Washington State Ups Its Climate Game

After much travail, the state has finally put a price on carbon.

The Washington state legislature passed a historic climate change bill on April 24.  The bill requires a 95% cut in carbon emissions by 2050. After much travail, the state has finally managed to put a price on carbon by adopting a cap-and-trade system. With the decision of additional states to join the east coast RGGI system, this may be a sign that the stalled momentum for carbon pricing might be picking up a bit. In any event, Washington State is giving California real competition for the leadership position in climate policy.

The current bill builds on previous state legislation. The 2019  Clean Energy Transformation Act requires state utilities to achieve carbon neutrality by 2030 and zero-carbon by 2045. In 2020, Washington adopted ambitious carbon reduction goals, and in other legislation adopted rules mandates to increase sales of zero emission vehicles. This has already been a busy year for climate legislation, with other recent laws phasing out natural gas use and establishing a clean fuel standard for vehicles.

The new bill is complex, but the core provisions are fairly straightforward. (You can find the legislative analyst’s description here, but be sure to scroll down the end to see the changes made in the house version.) The bill borrows from the California system but attempts to fix some of the issues that have arisen since the California system launched. In rough outline, here are the key features.

  • With some exceptions and differences in timing, the trading system will cover all entities that emit over 25,000 tons of carbon in the state as well as importers of electricity into the state.  There’s a “price collar” to ensure that prices don’t dive below a floor amount or soar above a ceiling.
  • Natural gas and utility companies get some free allowances that they are required to use to offset emissions or sell, with the proceeds being passed on to ratepayers or used to reduce emissions. The amount of free allowances seems to be flexible. For utilities, the amount is supposed to be “consistent with a forecast of each utility’s supply and demand and the cost burden resulting from the inclusion of the covered entities in each compliance period.”  There’s a phase-down for the natural gas credits.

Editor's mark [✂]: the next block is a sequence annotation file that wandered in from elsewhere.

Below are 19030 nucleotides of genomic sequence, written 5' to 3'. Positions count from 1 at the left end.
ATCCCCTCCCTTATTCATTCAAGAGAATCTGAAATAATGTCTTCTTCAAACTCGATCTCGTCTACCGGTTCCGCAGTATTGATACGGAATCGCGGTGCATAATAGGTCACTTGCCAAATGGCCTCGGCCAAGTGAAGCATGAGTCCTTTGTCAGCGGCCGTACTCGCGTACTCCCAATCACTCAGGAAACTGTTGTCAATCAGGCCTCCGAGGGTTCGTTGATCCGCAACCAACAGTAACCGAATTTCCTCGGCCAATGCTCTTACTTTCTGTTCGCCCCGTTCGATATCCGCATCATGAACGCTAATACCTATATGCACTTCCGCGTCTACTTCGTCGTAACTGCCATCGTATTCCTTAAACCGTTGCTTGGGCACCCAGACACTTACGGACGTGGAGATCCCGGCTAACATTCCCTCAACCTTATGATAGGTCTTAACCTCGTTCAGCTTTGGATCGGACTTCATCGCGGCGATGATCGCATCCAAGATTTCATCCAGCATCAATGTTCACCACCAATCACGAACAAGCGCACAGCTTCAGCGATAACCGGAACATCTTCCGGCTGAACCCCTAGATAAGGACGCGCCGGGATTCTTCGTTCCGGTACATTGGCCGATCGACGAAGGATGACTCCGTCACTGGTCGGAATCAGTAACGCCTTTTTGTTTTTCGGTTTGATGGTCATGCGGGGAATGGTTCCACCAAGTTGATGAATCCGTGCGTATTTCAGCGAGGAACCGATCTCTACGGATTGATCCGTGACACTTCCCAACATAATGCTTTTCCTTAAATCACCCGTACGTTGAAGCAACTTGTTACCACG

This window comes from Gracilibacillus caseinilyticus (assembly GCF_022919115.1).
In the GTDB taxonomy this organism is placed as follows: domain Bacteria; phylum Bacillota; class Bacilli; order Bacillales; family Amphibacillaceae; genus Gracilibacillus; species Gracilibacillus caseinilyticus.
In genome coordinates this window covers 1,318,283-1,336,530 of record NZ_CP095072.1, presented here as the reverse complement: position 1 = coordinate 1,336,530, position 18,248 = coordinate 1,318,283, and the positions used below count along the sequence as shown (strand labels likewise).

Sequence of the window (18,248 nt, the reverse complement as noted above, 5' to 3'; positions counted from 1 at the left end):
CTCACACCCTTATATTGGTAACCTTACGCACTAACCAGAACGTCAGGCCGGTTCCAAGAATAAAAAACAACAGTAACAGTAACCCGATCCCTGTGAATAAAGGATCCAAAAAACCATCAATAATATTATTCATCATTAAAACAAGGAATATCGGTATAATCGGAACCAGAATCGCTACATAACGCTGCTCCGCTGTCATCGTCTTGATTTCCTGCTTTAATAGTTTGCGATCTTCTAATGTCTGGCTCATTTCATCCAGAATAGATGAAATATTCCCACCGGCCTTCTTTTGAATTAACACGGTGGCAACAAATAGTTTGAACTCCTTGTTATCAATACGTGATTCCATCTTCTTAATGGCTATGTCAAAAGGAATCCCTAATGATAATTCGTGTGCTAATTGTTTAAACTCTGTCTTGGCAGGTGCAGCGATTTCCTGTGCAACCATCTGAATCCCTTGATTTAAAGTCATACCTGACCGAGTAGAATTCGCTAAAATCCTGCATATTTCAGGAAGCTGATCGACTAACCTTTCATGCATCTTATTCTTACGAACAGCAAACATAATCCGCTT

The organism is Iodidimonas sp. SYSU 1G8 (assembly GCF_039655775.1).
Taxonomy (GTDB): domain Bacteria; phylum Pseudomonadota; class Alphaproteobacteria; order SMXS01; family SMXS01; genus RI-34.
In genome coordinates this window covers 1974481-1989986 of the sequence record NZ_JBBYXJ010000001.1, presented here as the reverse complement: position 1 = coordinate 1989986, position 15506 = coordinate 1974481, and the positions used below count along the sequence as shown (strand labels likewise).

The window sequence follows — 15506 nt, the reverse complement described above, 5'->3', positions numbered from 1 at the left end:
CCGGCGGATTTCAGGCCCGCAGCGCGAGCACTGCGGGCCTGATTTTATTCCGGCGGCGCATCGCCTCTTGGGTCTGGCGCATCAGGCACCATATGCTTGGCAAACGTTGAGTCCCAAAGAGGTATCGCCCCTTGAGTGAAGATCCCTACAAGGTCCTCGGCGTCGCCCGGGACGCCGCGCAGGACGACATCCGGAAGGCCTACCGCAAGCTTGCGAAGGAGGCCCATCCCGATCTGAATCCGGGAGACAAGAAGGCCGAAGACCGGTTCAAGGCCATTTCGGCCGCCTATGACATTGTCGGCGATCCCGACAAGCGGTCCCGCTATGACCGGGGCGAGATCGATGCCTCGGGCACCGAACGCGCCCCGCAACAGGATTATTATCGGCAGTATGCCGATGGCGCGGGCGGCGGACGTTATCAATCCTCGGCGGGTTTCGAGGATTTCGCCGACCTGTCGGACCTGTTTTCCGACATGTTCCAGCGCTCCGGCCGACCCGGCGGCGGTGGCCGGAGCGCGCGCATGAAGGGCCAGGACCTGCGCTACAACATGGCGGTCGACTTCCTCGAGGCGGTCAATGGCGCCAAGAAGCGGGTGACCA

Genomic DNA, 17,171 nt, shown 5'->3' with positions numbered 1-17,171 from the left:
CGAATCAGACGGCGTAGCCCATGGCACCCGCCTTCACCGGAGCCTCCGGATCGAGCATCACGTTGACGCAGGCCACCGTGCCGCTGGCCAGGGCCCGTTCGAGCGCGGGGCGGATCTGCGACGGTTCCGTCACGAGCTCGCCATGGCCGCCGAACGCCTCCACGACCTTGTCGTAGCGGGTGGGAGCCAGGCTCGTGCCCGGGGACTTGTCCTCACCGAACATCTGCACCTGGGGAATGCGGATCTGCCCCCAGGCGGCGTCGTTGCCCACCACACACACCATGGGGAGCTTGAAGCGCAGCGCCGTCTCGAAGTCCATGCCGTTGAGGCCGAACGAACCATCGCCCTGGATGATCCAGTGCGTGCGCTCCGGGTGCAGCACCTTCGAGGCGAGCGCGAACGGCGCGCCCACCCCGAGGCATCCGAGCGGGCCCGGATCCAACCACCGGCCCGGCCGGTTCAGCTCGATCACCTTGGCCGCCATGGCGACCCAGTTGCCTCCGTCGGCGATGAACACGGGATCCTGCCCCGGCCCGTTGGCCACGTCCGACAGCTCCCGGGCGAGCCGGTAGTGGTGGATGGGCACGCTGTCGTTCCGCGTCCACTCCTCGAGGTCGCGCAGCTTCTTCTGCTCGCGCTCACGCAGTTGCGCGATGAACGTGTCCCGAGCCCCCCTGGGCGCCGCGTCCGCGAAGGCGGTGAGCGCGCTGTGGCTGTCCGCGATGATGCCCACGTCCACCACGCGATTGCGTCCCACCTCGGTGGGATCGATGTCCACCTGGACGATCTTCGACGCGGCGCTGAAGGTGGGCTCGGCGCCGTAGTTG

• The system provides a role for offsets. However, the offsets are set up a little differently from California’s in a way that guarantees they won’t imperil achievement of the cap.
  • The bill requires the state to seek to link its trading programs with those of other states, which at this point would mean either California or the RGGI program on the east coast.
  • Compliance obligations only become effective after transportation funding is increased in a separate bill, along with a bump in the gas tax. There seems to be some concern that the funding would put too much money into roads, though others dispute that.
  • The bill contains some significant environmental-justice provisions, including reserving use of a large share of auction revenue for disadvantaged communities. It also places special emphasis on improving air quality in those communities. Many though not all environmental justice groups support the bill.

The state is now poised to enter a new era of climate policy. The bill now awaits the governor’s signature. The only question at this point seems to be whether Inslee will use his line-item veto for some last minute tweaking of the bill.


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About Dan

Dan Farber has written and taught on environmental and constitutional law as well as about contracts, jurisprudence and legislation. Currently at Berkeley Law, he has al…

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